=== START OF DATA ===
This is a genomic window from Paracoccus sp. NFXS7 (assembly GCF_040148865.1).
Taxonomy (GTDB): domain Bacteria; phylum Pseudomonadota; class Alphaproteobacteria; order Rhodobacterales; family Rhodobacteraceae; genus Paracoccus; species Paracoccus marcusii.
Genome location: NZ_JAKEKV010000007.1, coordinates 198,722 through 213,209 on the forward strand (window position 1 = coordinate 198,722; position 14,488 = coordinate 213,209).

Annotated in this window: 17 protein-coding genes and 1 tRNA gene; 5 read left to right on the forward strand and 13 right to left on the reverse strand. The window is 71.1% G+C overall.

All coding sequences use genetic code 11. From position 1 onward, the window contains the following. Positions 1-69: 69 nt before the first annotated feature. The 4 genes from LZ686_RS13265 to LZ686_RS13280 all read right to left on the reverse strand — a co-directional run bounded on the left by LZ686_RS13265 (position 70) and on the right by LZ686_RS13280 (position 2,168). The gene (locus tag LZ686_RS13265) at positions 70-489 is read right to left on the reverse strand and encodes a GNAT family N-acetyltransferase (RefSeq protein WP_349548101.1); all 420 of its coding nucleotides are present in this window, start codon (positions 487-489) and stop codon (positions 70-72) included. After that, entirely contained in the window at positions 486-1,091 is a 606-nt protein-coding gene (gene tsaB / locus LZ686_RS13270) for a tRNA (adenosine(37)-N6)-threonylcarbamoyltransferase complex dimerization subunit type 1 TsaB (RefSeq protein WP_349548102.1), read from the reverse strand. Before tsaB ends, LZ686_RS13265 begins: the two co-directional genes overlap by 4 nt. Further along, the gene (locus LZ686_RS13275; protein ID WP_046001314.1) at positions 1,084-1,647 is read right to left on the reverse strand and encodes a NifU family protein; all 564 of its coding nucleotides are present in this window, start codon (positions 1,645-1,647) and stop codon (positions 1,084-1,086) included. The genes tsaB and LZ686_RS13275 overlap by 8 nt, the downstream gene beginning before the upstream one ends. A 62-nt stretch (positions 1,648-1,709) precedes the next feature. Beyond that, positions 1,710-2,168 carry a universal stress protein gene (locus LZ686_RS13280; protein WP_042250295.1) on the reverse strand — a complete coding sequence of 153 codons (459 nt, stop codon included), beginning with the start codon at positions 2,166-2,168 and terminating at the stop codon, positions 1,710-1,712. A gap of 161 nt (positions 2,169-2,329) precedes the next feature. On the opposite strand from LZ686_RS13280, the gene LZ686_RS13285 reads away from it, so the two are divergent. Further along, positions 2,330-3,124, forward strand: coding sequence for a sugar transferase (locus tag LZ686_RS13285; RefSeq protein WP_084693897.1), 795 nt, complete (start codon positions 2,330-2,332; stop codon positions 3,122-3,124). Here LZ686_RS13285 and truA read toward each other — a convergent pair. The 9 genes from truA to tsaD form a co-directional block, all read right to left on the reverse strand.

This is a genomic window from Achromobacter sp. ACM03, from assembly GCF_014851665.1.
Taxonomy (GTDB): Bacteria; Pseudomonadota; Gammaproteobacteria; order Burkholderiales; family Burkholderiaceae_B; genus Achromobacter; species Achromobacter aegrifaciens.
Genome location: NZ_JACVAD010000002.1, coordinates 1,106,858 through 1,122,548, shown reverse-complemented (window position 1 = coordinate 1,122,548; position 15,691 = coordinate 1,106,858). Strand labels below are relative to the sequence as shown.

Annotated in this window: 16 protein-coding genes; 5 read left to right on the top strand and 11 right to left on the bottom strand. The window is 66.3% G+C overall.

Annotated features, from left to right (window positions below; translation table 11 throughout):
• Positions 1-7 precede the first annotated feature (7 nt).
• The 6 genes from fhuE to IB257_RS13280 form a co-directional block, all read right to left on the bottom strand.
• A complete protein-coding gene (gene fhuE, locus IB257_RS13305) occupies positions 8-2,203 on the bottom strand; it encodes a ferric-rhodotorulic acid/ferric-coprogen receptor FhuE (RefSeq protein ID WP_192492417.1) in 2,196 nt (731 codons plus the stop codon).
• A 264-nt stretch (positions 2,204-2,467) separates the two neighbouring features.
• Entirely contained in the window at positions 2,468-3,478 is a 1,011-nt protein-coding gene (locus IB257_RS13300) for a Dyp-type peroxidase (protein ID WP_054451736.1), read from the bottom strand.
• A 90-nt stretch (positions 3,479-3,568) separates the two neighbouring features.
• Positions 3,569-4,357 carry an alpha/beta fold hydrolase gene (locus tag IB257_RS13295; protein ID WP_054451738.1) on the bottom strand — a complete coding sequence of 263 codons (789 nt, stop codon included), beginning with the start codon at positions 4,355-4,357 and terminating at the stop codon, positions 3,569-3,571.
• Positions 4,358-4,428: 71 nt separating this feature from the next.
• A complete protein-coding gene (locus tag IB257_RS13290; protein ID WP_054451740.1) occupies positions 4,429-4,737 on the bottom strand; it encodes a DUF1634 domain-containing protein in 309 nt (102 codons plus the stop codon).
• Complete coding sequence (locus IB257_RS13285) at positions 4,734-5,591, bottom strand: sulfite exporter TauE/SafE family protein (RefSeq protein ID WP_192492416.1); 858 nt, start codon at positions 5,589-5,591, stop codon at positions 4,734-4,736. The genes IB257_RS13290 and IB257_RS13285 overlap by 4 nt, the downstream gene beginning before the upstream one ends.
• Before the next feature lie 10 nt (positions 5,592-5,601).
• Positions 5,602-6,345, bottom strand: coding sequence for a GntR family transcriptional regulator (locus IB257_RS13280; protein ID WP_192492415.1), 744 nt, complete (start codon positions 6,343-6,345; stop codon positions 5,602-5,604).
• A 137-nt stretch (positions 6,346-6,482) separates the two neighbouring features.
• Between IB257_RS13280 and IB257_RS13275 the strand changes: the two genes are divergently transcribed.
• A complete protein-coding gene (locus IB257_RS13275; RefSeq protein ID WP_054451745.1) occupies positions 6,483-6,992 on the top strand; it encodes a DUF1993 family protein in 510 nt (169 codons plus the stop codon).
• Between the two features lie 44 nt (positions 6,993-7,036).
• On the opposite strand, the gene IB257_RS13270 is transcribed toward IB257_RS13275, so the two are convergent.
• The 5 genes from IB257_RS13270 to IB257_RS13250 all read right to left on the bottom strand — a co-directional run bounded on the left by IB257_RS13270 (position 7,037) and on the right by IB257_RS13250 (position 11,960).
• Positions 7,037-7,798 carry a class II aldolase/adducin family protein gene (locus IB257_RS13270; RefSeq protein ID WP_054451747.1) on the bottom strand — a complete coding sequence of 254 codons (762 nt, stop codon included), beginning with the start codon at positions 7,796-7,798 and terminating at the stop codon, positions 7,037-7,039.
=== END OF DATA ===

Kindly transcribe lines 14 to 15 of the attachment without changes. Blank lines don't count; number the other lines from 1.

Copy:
• A 264-nt stretch (positions 2,204-2,467) separates the two neighbouring features.
• Entirely contained in the window at positions 2,468-3,478 is a 1,011-nt protein-coding gene (locus IB257_RS13300) for a Dyp-type peroxidase (protein ID WP_054451736.1), read from the bottom strand.